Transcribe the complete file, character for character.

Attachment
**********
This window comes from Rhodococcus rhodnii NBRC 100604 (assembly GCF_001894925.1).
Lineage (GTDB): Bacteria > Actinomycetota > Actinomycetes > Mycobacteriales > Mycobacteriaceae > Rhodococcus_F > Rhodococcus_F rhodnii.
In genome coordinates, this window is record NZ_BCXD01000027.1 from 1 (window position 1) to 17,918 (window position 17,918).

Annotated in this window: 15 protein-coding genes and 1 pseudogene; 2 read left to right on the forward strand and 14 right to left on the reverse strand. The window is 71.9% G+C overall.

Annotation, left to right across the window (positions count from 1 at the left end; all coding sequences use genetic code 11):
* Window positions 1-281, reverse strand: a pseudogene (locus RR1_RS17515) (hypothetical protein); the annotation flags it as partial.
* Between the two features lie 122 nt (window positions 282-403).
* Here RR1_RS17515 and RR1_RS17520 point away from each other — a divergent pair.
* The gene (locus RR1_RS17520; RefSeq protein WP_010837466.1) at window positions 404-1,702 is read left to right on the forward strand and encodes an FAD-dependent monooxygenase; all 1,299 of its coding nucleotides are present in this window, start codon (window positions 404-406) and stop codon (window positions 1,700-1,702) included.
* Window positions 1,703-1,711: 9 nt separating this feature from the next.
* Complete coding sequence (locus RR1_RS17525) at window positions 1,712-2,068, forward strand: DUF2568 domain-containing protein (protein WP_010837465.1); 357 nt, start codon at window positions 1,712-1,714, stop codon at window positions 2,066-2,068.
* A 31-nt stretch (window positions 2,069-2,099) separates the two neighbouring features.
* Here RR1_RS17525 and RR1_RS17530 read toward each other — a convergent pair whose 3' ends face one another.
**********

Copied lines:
This window comes from Rhodococcus rhodnii NBRC 100604 (assembly GCF_001894925.1).
Lineage (GTDB): Bacteria > Actinomycetota > Actinomycetes > Mycobacteriales > Mycobacteriaceae > Rhodococcus_F > Rhodococcus_F rhodnii.
In genome coordinates, this window is record NZ_BCXD01000027.1 from 1 (window position 1) to 17,918 (window position 17,918).

Annotated in this window: 15 protein-coding genes and 1 pseudogene; 2 read left to right on the forward strand and 14 right to left on the reverse strand. The window is 71.9% G+C overall.

Annotation, left to right across the window (positions count from 1 at the left end; all coding sequences use genetic code 11):
* Window positions 1-281, reverse strand: a pseudogene (locus RR1_RS17515) (hypothetical protein); the annotation flags it as partial.
* Between the two features lie 122 nt (window positions 282-403).
* Here RR1_RS17515 and RR1_RS17520 point away from each other — a divergent pair.
* The gene (locus RR1_RS17520; RefSeq protein WP_010837466.1) at window positions 404-1,702 is read left to right on the forward strand and encodes an FAD-dependent monooxygenase; all 1,299 of its coding nucleotides are present in this window, start codon (window positions 404-406) and stop codon (window positions 1,700-1,702) included.
* Window positions 1,703-1,711: 9 nt separating this feature from the next.
* Complete coding sequence (locus RR1_RS17525) at window positions 1,712-2,068, forward strand: DUF2568 domain-containing protein (protein WP_010837465.1); 357 nt, start codon at window positions 1,712-1,714, stop codon at window positions 2,066-2,068.
* A 31-nt stretch (window positions 2,069-2,099) separates the two neighbouring features.
* Here RR1_RS17525 and RR1_RS17530 read toward each other — a convergent pair whose 3' ends face one another.